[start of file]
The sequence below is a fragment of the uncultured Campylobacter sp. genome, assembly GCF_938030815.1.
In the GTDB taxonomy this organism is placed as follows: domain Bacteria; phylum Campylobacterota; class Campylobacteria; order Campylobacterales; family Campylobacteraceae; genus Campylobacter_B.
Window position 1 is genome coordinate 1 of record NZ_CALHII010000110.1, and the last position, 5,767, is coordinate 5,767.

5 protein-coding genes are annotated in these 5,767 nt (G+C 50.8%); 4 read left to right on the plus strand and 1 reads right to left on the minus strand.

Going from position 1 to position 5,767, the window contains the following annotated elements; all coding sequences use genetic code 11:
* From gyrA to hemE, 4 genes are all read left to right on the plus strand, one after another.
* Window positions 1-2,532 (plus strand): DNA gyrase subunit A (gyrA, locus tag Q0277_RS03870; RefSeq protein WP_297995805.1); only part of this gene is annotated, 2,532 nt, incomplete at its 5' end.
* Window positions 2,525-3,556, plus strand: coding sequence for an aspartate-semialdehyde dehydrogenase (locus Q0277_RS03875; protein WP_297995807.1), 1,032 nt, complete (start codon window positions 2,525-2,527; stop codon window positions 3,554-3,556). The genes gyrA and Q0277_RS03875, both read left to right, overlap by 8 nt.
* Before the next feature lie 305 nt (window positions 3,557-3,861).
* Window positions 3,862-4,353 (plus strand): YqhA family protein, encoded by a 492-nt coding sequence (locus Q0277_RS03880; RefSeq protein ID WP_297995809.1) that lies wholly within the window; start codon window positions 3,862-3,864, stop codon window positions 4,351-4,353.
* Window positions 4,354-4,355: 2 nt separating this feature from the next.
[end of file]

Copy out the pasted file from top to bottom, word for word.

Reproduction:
The sequence below is a fragment of the uncultured Campylobacter sp. genome, assembly GCF_938030815.1.
In the GTDB taxonomy this organism is placed as follows: domain Bacteria; phylum Campylobacterota; class Campylobacteria; order Campylobacterales; family Campylobacteraceae; genus Campylobacter_B.
Window position 1 is genome coordinate 1 of record NZ_CALHII010000110.1, and the last position, 5,767, is coordinate 5,767.

5 protein-coding genes are annotated in these 5,767 nt (G+C 50.8%); 4 read left to right on the plus strand and 1 reads right to left on the minus strand.

Going from position 1 to position 5,767, the window contains the following annotated elements; all coding sequences use genetic code 11:
* From gyrA to hemE, 4 genes are all read left to right on the plus strand, one after another.
* Window positions 1-2,532 (plus strand): DNA gyrase subunit A (gyrA, locus tag Q0277_RS03870; RefSeq protein WP_297995805.1); only part of this gene is annotated, 2,532 nt, incomplete at its 5' end.
* Window positions 2,525-3,556, plus strand: coding sequence for an aspartate-semialdehyde dehydrogenase (locus Q0277_RS03875; protein WP_297995807.1), 1,032 nt, complete (start codon window positions 2,525-2,527; stop codon window positions 3,554-3,556). The genes gyrA and Q0277_RS03875, both read left to right, overlap by 8 nt.
* Before the next feature lie 305 nt (window positions 3,557-3,861).
* Window positions 3,862-4,353 (plus strand): YqhA family protein, encoded by a 492-nt coding sequence (locus Q0277_RS03880; RefSeq protein ID WP_297995809.1) that lies wholly within the window; start codon window positions 3,862-3,864, stop codon window positions 4,351-4,353.
* Window positions 4,354-4,355: 2 nt separating this feature from the next.